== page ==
As long as you can! This is a tough question to answer. The Great Barrier Reef can be ‘done’ in a weekend if you fly to Cairns or take an island stay such on Fitzroy or Lizard Island. But really, you’ll only be scratching the surface. That’s like spending an hour with the Mona Lisa and saying you’ve ‘done’ France. Cairns is worthy of a week or more, using it as a base to explore the Great Barrier Reef, the Atherton Tablelands, the Savannah outback region or even Cape York.
High and Low seasons can be a little ambiguous on the Great Barrier Reef simply because it is so vast. The further north you travel in Queensland the more tropical the seasons become.
In the Cairns region, the Wet and Dry seasons tend to influence High and Low seasons. As a rough guide, the Wet season (approx Nov to Mar) is the Low season, except during the Christmas/New Year period when it is the High season. The best time of year in the north is during winter (which is the Dry season), and this is when hotel and tour operators generally charge the highest prices.
Bargain hunters should look at February for the cheapest prices.
Tropical North Queensland enjoys enjoy a pleasant warm climate year round. There are generally two seasons in the Tropics – ‘the green (otherwise known as the wet)’ and ‘the dry’ seasons. The Green/Wet season is generally hot and humid with the first rains usually arriviing around November with the season endings around April. Average Green/Wet season temperatures range from min 22°C-max 31°C (72-88F). The Dry season (May-October) is mild subtropical climate with temperatures ranging from 18-26°C (65-79F). Cairns Highlands and the Atherton Tablelands, being at altitude, are generally a few degrees cooler than on the coast.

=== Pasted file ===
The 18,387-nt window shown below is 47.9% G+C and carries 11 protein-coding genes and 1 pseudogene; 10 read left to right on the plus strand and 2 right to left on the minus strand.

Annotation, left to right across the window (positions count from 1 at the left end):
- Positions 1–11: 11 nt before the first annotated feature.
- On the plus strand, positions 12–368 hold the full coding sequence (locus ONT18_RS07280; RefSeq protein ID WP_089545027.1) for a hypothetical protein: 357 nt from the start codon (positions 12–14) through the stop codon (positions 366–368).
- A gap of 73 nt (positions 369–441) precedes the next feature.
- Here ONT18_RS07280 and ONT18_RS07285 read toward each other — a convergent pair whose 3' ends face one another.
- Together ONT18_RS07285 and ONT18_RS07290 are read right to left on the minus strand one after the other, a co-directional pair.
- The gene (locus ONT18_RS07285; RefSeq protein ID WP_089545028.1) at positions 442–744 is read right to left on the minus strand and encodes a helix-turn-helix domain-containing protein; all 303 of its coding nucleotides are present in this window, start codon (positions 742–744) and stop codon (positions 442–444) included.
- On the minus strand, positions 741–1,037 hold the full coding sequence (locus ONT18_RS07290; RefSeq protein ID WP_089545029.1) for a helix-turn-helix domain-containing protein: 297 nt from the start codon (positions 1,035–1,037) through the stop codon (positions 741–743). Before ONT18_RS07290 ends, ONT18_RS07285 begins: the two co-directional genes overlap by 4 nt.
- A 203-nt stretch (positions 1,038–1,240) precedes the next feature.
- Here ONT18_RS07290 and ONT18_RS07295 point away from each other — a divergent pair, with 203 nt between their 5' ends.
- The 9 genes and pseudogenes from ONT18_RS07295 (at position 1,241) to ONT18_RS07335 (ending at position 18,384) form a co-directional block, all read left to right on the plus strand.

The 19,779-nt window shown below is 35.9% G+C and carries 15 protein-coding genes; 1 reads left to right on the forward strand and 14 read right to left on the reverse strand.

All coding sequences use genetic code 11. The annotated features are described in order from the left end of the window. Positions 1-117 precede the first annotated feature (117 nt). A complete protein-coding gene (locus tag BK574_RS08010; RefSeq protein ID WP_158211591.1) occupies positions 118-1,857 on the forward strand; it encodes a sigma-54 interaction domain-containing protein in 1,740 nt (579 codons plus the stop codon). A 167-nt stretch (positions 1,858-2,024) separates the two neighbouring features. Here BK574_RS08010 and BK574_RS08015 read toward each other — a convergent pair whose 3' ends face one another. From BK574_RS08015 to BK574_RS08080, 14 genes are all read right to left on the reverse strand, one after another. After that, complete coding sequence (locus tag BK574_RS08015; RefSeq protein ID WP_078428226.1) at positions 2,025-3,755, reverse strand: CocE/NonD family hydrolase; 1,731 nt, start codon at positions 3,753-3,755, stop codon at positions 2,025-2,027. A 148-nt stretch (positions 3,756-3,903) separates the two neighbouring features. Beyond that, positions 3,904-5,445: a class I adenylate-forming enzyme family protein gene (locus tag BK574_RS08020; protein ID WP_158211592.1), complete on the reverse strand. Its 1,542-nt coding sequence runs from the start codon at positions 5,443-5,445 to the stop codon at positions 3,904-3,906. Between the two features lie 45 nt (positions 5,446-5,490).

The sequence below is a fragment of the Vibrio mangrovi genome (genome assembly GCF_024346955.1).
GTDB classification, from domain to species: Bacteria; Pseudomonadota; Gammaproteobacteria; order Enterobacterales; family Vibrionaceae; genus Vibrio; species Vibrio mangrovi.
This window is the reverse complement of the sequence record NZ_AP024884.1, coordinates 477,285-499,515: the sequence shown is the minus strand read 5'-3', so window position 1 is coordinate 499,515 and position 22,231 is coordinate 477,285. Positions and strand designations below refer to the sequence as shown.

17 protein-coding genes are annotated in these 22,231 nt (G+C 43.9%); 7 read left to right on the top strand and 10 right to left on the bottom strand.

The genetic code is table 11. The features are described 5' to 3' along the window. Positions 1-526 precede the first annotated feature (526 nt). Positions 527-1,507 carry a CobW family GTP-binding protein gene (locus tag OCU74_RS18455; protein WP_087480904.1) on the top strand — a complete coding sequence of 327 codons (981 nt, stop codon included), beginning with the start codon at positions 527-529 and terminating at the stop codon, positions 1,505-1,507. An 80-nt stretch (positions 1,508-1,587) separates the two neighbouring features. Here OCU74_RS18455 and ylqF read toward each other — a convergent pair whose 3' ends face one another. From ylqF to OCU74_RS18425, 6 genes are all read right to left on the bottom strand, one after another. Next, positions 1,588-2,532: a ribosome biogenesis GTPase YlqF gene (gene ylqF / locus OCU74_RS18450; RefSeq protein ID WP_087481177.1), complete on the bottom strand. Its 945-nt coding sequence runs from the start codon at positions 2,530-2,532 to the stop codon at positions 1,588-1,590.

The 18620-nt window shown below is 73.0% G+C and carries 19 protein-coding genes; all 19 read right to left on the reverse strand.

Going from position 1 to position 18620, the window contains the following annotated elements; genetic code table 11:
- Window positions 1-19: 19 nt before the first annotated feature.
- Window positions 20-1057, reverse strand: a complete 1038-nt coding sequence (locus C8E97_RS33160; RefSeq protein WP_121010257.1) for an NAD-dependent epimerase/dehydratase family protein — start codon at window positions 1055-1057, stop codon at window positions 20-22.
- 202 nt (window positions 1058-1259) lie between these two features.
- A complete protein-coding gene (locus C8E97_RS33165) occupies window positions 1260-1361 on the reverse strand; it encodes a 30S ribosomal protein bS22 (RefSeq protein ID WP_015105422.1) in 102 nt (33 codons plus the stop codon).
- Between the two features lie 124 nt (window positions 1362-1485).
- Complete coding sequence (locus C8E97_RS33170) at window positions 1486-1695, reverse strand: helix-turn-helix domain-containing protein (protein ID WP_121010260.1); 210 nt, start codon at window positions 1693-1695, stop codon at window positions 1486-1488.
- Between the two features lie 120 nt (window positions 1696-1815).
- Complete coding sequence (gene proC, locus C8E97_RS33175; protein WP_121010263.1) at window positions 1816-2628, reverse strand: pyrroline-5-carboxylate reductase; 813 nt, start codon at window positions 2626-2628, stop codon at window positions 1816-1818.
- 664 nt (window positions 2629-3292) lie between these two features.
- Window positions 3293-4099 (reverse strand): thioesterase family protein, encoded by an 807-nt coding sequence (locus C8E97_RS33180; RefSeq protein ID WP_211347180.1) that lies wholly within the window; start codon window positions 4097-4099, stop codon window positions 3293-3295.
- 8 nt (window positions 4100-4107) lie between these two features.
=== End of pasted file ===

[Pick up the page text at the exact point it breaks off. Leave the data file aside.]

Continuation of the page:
June – October: The coolest months in the tropics are June-July with temperatures ranging from min 17°C- max 26°C (63-79F) and also the season with the least rainfall. Daylight hours are not significantly reduced in winter, so outdoors activities reign all year round. Temperatures start to warm up in August-October with min 19°C – max 28°C (66-83F), but the sunny days are cooled with a refreshing sea breeze. The water temperature of the Great Barrier Reef reaches around 23°C (74F) during this period.